Only afterwards I found that the fly above has already been invented, by none other than Christie, and is called the “Avon Special”, with the hook flipped around as I had done.  I recommend you click on that link above to read all about Roy Christie and the invention of his excellent fly, which is pictured below: 

image

 

The only thing is, the tails may or may not sit on top. The fly is pictured here at the right angle, but look at the angle of the hackle.  To test, I filled a glass of water and tossed my version of the Avon Spinner in there. It floated like a cork, but sure enough, the tails were below the surface.  (I can’t help wondering: a greased leader (as promoted by Hayes) might help keep the bum up. I wonder if an ungreased one , tied to a #18 as pictured here, will sink below the surface on the strength of just the eye of the hook being under the meniscus……)

reverse duns (1 of 2)

I really like this fly as an emerger, and have tied up a bunch, but I have not lost the quest for the high floating dun: the one that floats like a sailboat, and facing upstream when thrown upstream. I did however like the fact that the hook point was hidden up there in the hackle.To get them up there on top though, with tails on the meniscus,  I needed a better angle.

So I tied these:

Reverse dry flies (1 of 1)

Reverse dry flies (1 of 1)-2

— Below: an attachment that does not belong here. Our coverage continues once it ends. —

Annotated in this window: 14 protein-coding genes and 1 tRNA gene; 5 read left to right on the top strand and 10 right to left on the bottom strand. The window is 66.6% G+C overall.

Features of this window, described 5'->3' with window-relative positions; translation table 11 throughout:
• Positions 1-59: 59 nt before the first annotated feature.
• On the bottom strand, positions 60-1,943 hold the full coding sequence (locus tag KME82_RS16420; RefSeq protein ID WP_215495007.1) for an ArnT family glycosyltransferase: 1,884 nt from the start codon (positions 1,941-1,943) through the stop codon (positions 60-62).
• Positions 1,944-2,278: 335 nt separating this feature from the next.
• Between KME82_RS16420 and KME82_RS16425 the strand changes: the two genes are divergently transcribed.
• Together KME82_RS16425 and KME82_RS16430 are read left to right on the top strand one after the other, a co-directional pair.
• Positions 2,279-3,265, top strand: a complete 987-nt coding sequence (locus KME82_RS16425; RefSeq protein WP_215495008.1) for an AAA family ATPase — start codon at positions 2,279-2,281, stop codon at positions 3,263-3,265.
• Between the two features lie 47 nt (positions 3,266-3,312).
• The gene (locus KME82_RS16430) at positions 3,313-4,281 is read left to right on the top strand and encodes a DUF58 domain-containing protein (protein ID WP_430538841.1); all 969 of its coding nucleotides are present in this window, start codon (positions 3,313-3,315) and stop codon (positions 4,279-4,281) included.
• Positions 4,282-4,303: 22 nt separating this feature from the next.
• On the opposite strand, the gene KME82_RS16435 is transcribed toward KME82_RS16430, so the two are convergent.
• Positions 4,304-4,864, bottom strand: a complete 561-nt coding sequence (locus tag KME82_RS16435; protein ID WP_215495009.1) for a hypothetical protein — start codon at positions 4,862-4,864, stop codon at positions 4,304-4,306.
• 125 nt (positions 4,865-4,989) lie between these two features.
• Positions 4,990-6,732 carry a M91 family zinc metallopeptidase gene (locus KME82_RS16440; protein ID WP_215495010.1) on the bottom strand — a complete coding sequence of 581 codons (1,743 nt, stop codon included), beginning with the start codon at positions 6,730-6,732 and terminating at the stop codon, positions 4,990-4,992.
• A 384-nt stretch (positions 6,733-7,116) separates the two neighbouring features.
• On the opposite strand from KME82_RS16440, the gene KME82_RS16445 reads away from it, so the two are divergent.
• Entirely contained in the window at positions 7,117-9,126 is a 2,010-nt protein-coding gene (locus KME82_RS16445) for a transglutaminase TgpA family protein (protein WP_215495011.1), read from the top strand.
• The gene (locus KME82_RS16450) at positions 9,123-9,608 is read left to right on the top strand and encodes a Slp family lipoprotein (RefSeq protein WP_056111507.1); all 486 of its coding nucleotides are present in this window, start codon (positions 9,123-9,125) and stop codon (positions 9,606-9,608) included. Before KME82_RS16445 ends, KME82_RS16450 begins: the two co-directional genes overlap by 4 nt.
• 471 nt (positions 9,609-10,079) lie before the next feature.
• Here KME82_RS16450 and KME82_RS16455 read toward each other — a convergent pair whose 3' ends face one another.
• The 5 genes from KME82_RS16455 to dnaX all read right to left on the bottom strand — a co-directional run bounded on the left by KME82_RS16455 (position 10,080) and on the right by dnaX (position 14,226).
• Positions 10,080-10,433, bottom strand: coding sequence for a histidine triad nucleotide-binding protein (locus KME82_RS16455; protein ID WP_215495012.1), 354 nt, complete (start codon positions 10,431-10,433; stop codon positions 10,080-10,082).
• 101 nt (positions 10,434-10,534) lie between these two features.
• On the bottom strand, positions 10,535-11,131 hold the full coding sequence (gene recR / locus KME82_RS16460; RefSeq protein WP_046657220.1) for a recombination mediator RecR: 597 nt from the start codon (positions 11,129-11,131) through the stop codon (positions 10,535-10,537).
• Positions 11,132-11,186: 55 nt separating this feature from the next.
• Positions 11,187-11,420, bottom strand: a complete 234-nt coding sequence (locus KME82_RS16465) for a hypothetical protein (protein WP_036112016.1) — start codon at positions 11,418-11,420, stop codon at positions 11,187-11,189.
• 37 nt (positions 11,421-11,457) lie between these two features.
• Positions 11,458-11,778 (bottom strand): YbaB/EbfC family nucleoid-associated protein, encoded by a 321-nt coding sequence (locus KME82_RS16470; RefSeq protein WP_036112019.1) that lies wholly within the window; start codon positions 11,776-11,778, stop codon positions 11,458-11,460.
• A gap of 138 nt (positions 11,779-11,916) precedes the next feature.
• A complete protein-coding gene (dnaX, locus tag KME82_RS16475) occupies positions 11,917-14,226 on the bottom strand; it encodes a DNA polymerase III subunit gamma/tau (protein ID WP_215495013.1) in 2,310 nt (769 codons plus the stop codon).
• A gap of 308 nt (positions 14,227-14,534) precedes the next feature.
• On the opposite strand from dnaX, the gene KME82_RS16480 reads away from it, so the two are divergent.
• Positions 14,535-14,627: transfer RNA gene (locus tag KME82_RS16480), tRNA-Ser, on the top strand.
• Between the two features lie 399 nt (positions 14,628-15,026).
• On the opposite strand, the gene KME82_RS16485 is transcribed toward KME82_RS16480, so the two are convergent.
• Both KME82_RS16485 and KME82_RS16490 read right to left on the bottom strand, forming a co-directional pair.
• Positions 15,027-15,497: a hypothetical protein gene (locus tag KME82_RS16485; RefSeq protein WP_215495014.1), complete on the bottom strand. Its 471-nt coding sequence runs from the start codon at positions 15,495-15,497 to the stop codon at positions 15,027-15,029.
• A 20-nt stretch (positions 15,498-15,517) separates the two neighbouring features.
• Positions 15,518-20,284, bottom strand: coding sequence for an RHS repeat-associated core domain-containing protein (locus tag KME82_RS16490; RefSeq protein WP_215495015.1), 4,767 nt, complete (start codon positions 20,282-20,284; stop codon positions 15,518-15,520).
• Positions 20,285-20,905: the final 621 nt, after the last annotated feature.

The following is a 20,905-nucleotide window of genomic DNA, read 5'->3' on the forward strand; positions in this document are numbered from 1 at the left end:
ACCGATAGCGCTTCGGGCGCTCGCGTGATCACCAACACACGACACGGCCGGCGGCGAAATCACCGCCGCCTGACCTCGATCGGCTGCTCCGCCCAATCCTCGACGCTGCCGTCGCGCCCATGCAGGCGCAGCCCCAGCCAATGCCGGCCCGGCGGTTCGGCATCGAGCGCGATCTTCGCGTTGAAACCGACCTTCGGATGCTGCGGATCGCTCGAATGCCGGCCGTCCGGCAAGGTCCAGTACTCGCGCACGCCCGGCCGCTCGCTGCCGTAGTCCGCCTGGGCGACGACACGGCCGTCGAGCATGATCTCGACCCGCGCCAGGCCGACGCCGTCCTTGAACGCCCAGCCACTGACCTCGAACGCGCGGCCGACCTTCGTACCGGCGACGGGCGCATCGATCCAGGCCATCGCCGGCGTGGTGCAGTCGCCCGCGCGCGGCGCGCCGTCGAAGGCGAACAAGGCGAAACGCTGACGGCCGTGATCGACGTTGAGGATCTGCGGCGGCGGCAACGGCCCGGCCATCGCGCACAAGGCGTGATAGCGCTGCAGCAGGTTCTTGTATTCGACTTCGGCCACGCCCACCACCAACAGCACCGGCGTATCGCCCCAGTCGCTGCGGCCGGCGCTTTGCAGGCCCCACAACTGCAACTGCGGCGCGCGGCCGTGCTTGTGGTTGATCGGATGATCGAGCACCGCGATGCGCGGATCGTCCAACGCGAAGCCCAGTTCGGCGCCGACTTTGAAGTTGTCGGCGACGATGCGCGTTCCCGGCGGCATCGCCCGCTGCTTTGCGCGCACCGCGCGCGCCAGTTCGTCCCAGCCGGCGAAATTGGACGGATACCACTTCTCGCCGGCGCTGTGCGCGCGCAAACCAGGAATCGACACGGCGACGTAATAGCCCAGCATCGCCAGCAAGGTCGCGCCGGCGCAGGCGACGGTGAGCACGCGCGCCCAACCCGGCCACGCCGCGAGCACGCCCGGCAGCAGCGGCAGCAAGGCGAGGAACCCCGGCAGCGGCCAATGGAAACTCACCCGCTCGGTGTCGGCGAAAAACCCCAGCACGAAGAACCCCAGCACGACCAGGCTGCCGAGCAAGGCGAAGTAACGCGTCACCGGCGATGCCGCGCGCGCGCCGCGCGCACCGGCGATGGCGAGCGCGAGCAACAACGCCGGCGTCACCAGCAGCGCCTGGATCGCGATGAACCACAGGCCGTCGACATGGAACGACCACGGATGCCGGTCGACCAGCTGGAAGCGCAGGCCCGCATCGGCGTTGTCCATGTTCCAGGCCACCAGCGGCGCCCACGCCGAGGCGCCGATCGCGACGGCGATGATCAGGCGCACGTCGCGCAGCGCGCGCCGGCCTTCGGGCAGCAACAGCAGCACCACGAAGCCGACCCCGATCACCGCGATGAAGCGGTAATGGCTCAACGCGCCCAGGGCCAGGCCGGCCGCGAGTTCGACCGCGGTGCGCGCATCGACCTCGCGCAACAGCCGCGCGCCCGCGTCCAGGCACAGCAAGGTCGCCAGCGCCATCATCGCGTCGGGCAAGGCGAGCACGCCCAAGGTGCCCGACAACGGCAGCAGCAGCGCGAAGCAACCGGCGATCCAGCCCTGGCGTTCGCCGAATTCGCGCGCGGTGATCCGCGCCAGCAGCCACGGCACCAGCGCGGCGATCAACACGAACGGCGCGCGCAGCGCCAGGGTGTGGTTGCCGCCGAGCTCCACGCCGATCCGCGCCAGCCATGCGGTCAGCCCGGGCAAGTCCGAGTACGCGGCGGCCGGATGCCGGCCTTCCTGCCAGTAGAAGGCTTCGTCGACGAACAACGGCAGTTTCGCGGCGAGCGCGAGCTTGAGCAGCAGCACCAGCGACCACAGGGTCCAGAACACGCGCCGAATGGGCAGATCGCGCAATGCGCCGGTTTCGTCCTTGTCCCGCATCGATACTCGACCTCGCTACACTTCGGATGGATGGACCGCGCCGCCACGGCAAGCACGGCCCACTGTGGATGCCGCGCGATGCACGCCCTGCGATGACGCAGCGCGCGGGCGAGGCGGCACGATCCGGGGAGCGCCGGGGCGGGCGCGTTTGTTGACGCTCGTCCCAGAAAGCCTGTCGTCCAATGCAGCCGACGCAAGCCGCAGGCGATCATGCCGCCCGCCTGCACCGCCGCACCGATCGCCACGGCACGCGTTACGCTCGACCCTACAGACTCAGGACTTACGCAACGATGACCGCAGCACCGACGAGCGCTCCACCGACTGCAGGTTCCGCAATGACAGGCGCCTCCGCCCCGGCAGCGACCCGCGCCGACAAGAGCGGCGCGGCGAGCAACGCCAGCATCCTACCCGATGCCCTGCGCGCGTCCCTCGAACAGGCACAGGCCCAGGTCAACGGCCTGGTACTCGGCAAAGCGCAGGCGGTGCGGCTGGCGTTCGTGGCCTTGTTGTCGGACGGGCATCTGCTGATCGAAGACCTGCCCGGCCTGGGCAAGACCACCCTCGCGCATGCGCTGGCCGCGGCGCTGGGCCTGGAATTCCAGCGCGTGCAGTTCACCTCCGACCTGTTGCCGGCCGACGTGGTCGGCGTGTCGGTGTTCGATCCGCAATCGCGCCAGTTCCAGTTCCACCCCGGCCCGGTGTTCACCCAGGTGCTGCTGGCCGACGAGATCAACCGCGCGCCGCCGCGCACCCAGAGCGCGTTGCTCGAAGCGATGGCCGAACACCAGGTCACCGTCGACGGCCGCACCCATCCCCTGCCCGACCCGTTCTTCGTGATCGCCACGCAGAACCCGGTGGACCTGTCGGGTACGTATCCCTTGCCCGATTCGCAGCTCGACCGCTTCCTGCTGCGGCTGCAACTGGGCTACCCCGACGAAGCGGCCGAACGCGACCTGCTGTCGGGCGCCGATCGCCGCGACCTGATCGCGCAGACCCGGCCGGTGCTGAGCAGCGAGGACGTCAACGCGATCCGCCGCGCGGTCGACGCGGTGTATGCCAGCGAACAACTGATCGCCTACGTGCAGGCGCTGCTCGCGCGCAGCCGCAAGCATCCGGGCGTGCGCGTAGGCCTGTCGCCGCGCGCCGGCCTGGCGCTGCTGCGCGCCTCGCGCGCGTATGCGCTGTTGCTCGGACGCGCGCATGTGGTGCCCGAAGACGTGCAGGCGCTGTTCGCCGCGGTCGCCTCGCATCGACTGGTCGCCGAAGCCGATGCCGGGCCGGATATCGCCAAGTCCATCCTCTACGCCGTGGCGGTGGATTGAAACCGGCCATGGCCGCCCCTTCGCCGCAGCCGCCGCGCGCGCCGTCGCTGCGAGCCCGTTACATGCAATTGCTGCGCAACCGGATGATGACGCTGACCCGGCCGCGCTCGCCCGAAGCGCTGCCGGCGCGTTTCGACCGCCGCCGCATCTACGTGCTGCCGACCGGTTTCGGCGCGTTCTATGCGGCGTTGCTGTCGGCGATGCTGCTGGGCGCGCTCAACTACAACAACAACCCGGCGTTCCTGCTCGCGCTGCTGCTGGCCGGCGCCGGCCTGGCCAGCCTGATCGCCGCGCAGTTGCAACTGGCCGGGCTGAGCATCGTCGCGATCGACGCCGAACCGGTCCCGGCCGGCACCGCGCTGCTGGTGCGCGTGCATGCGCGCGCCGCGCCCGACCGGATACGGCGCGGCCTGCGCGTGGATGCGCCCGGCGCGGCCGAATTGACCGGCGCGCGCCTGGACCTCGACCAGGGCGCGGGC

I have just tossed these in a glass of water.

reverse duns (2 of 2)

 

Voila!

But as Roy asked me over a bowl of stir fry last night: “Aren’t we over analysing things?”

Hell yes Roy, but it is fun isn’t it!

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3 responses

  1. Zack

    I read an article in one of the fly fishing magazines about these type flies back in the 90’s when I was first getting into fly fishing. They looked like the Avon Special with longer tails like your version. I tied some up in a sulfer color on #16 std dry hooks. I had the best day of trout fishing to this day with them. A good sulfer hatch on a highly pressured tailwater, but seemed every rising fish I could get a decent drift on took the fly without reservation. Any mayfly hatch is rare and short in season on this river so I have never been able to reproduce these conditions. I still wonder if it was the fly or just the fish hypnotized by the rare hatch. Either way I still have this pattern tied just in case the hatch comes off when I’m there. I used a fine wire up eye emerger/scud hook this last time though, seemed like gave better hackle angle and hook point clearance. ( I also don’t bother with the upright wing as the hackle above the water seems like a good profile of a wing)

    Like

    March 26, 2017 at 6:51 pm

    • Thanks for the feedback Zack. I think the hook point clearance in these patterns is vital, and your attention to that is well guided. Tight lines!

      Like

      March 27, 2017 at 12:31 pm

  2. Like your thinking out of the box, maybe we need to do this more I’m sure not everything has been ” discovered” yet.

    Liked by 1 person

    September 14, 2016 at 8:10 am